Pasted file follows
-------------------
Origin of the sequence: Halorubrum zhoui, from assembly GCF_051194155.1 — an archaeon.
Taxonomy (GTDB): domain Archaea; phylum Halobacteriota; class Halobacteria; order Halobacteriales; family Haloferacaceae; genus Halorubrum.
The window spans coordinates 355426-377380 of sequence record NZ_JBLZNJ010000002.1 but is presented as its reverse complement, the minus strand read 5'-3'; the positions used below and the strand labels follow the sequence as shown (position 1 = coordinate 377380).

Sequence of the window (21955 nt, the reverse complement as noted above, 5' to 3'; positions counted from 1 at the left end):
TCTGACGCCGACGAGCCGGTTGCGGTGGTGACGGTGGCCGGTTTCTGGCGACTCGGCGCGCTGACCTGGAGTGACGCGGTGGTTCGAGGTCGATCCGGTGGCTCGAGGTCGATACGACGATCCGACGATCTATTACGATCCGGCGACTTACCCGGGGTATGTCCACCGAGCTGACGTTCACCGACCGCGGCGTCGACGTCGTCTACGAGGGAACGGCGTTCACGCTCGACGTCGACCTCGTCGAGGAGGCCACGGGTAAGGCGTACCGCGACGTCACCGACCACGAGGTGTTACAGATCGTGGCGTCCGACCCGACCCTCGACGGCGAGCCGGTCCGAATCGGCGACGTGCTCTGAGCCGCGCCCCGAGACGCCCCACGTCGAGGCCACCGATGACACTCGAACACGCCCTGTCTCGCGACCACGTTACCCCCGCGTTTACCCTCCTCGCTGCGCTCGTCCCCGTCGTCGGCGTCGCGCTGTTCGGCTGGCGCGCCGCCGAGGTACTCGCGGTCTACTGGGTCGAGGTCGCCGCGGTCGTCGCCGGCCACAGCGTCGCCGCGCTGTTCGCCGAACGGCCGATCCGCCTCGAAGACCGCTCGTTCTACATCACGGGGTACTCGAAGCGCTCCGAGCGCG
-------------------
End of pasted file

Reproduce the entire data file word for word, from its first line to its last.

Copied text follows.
Origin of the sequence: Halorubrum zhoui, from assembly GCF_051194155.1 — an archaeon.
Taxonomy (GTDB): domain Archaea; phylum Halobacteriota; class Halobacteria; order Halobacteriales; family Haloferacaceae; genus Halorubrum.
The window spans coordinates 355426-377380 of sequence record NZ_JBLZNJ010000002.1 but is presented as its reverse complement, the minus strand read 5'-3'; the positions used below and the strand labels follow the sequence as shown (position 1 = coordinate 377380).

Sequence of the window (21955 nt, the reverse complement as noted above, 5' to 3'; positions counted from 1 at the left end):
TCTGACGCCGACGAGCCGGTTGCGGTGGTGACGGTGGCCGGTTTCTGGCGACTCGGCGCGCTGACCTGGAGTGACGCGGTGGTTCGAGGTCGATCCGGTGGCTCGAGGTCGATACGACGATCCGACGATCTATTACGATCCGGCGACTTACCCGGGGTATGTCCACCGAGCTGACGTTCACCGACCGCGGCGTCGACGTCGTCTACGAGGGAACGGCGTTCACGCTCGACGTCGACCTCGTCGAGGAGGCCACGGGTAAGGCGTACCGCGACGTCACCGACCACGAGGTGTTACAGATCGTGGCGTCCGACCCGACCCTCGACGGCGAGCCGGTCCGAATCGGCGACGTGCTCTGAGCCGCGCCCCGAGACGCCCCACGTCGAGGCCACCGATGACACTCGAACACGCCCTGTCTCGCGACCACGTTACCCCCGCGTTTACCCTCCTCGCTGCGCTCGTCCCCGTCGTCGGCGTCGCGCTGTTCGGCTGGCGCGCCGCCGAGGTACTCGCGGTCTACTGGGTCGAGGTCGCCGCGGTCGTCGCCGGCCACAGCGTCGCCGCGCTGTTCGCCGAACGGCCGATCCGCCTCGAAGACCGCTCGTTCTACATCACGGGGTACTCGAAGCGCTCCGAGCGCG